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Bordeaux v. State

Supreme Court of South Carolina

October 29, 2014

Antonio D. Bordeaux, Respondent,
v.
State of South Carolina, Petitioner

Heard September 23, 2014.

Appeal from Beaufort County. Appellate Case No. 2012-212349. Michael G. Nettles, Circuit Court Judge.

Assistant Attorney General James Rutledge Johnson, of Columbia, for Petitioner.

Appellate Defender Kathrine Haggard Hudgins, of Columbia, for Respondent.

JUSTICE PLEICONES. TOAL, C.J., BEATTY, KITTREDGE and HEARN, JJ., concur.

Page 144

[410 S.C. 497] ON WRIT OF CERTIORARI TO THE COURT OF APPEALS

PLEICONES, JUSTICE:

We granted certiorari in this post-conviction relief (PCR) action to review the Court of Appeals' decision, which remanded for a determination of the lawfulness of Antonio Bordeaux's sentence. Bordeaux v. State, Op. No. 2012-UP-284 (S.C. Ct. App. filed May 9, 2012). The State argues the Court of Appeals erred because the unambiguous plea colloquy and imposition of sentence control over the ambiguous written sentence. We agree. It is clear Bordeaux pleaded guilty to first degree burglary, was sentenced within the legal limits for that crime, and in consonance with his negotiated plea agreement. We therefore affirm in part and reverse in part.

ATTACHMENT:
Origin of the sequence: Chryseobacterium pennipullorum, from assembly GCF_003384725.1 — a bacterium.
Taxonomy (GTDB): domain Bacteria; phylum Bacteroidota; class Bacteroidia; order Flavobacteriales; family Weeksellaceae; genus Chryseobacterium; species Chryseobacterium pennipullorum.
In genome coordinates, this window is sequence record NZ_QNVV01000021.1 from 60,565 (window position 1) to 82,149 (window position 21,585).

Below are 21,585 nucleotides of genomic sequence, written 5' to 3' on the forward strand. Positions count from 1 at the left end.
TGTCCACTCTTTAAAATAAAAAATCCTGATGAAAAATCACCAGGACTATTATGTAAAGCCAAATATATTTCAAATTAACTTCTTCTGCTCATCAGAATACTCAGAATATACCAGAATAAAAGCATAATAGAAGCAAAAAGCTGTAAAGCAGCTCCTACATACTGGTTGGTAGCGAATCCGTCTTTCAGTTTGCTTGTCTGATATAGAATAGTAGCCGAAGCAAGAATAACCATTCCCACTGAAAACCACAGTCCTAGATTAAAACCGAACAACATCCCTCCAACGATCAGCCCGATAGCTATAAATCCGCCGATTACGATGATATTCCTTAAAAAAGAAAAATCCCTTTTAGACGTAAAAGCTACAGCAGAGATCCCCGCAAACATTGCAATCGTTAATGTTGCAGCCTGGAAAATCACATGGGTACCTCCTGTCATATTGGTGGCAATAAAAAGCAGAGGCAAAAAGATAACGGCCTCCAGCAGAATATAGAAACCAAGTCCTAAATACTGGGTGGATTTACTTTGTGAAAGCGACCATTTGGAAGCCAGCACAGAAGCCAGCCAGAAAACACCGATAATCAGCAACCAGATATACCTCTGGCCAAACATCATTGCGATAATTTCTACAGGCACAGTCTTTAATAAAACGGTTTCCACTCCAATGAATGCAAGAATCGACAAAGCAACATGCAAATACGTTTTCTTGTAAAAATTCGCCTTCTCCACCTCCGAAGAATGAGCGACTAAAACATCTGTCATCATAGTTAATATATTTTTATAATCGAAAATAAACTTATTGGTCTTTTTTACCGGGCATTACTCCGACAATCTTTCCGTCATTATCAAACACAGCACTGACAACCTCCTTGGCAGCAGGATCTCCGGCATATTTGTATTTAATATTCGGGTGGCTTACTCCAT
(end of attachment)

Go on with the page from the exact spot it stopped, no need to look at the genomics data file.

FACTUAL/PROCEDURAL BACKGROUND

Bordeaux's plea agreement was capped at a sentence of twenty-five years. He pled guilty to two counts of armed robbery and two counts of burglary. He was sentenced to twenty-four years' imprisonment on the armed robbery charges, and to twenty-five years' imprisonment, suspended upon the service of twenty years with three years' probation on the burglary counts.

Bordeaux's plea proceeding was conducted simultaneously with that of his co-defendant, Wesley Washington. Like Bordeaux, [410 S.C. 498] Washington had been indicted on two counts of first degree burglary, but pleaded guilty to two counts of second degree burglary. The transcript demonstrates that the plea colloquy with the trial judge alternated between Bordeaux and Washington. During Bordeaux's plea colloquy, he acknowledged on at least seven occasions that he was pleading guilty to two counts of first degree burglary. At sentencing, Bordeaux was again reminded, and acknowledged, that he was being sentenced pursuant to his plea negotiations for two counts of first degree burglary, each of which carried a minimum fifteen-year sentence, and a maximum of life imprisonment. The trial judge announced Bordeaux's sentence for first degree burglary as:

" a term of twenty-five years, provided that upon the service of twenty years the balance is suspended and you be placed on probation for a period of three years." (Emphasis added).

The sentencing sheets, however, indicated Bordeaux pleaded guilty to " Burglary 2nd Degree," included the CDR Code for second degree burglary, and referenced S.C. Code Ann. ยง 16-11-312 (2014), the second degree burglary statute. Despite these references, the sentencing sheets also indicated Bordeaux pleaded guilty " as ...


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